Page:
The Pharisees, at an early day, secured the popular favor, and thereby, acquired considerable political influence. This influence was greatly increased, by the extension of the Pharisees, over the whole land, and the majority which they obtained in the Sanhedrin. Their number reached more than six thousand under the Herods. Many of them must have suffered death for political agitation. In the time of Christ, they were divided, doctrinally, into several schools, among which those of Hillel and Shammai were most noted. -- McClintock and Strong.
One of the fundamental doctrines of the Pharisees was a belief in a future state. They appear to have believed in a resurrection of the dead, very much in the same sense as the early Christians. They also believed in "a divine Providence" acting, side by side, with the free will of man." -- Schaff.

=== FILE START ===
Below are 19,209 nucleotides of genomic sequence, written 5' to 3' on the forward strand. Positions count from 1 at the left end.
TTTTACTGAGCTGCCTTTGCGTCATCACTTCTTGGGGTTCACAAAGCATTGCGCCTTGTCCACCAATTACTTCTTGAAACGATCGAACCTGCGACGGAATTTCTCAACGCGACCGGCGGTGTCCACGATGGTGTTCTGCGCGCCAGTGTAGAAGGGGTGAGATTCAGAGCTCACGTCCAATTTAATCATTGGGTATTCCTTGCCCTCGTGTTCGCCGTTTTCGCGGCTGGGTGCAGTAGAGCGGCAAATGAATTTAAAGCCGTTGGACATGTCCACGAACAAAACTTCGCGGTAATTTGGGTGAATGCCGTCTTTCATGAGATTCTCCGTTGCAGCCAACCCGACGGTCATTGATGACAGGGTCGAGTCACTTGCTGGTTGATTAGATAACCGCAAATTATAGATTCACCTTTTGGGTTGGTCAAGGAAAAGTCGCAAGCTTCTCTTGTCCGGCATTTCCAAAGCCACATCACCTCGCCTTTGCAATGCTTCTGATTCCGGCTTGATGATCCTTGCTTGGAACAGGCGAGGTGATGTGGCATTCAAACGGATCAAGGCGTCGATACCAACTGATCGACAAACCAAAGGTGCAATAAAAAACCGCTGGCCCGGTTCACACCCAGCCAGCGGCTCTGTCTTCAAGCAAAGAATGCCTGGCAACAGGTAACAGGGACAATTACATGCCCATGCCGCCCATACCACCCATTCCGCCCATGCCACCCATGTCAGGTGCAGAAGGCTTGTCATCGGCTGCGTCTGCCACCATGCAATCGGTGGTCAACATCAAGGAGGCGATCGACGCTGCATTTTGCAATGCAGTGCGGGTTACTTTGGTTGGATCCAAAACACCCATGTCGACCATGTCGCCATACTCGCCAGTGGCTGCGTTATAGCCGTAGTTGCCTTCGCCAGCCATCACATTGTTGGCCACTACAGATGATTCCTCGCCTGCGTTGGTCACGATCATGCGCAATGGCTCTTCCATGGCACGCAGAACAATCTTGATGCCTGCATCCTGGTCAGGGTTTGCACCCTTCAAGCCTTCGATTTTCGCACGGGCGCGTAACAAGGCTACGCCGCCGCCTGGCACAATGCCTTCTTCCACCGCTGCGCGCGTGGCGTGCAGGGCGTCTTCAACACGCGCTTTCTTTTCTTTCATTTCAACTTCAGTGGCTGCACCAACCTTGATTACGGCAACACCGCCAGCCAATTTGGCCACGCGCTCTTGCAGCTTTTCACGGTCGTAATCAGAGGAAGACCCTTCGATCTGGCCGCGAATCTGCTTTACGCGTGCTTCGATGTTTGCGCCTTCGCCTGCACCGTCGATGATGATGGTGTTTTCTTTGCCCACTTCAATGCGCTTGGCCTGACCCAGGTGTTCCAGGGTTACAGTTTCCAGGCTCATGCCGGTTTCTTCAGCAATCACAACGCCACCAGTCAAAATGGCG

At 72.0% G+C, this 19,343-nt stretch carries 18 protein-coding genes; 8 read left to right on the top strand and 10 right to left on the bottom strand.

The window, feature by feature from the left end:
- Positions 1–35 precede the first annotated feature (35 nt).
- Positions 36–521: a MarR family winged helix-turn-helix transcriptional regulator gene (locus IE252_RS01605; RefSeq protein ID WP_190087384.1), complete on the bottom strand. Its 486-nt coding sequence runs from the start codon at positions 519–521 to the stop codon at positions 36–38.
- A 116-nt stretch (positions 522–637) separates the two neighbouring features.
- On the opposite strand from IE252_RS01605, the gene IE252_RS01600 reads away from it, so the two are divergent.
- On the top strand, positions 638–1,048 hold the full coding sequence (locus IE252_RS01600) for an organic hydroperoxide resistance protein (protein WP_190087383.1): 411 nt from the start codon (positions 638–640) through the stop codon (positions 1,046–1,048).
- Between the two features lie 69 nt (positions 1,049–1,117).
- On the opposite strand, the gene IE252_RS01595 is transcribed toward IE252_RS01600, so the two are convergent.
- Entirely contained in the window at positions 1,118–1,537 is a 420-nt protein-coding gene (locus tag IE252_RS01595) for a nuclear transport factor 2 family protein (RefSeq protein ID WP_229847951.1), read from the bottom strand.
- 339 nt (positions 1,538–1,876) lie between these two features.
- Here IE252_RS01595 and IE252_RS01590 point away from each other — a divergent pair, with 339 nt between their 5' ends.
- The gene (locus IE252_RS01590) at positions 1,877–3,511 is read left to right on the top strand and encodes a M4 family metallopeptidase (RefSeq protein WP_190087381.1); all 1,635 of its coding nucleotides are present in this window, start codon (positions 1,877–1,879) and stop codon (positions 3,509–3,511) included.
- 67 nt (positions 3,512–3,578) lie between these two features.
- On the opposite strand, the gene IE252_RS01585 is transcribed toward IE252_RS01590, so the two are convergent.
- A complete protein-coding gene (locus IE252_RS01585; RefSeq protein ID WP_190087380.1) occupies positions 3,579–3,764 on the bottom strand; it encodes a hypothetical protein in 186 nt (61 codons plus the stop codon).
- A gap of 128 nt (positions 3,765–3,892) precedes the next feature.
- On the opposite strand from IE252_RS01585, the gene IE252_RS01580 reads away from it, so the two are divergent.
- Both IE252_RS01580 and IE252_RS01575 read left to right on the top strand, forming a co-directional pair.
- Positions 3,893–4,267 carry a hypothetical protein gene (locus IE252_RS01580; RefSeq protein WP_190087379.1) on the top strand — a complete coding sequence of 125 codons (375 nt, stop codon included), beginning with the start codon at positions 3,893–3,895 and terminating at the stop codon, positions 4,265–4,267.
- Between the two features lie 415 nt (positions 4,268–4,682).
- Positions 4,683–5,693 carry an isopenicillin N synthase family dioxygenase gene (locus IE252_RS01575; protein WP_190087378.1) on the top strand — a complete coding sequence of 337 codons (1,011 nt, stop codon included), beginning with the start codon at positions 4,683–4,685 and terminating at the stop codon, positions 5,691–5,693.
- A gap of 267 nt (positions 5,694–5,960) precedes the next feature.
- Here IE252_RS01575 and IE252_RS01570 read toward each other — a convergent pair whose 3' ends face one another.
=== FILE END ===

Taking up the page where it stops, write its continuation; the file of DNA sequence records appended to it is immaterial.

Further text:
It is proper to add that, it would be a great mistake to suppose that the Pharisees were wealthy and luxurious, much more that they had degenerated into the vices, which were imputed to some of the Roman popes and cardinals, during the two hundred years preceding the Reformation. Josephus compared the Pharisees to the sect of the Stoics. He says that they lived frugally, in no respect, giving in to luxury. We are not to suppose that there were not many individuals among them who were upright and pure, for there were such men as Nicodemus, Gamaliel, Joseph of Arimathea and Paul.
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Fausset - Bible Dictionary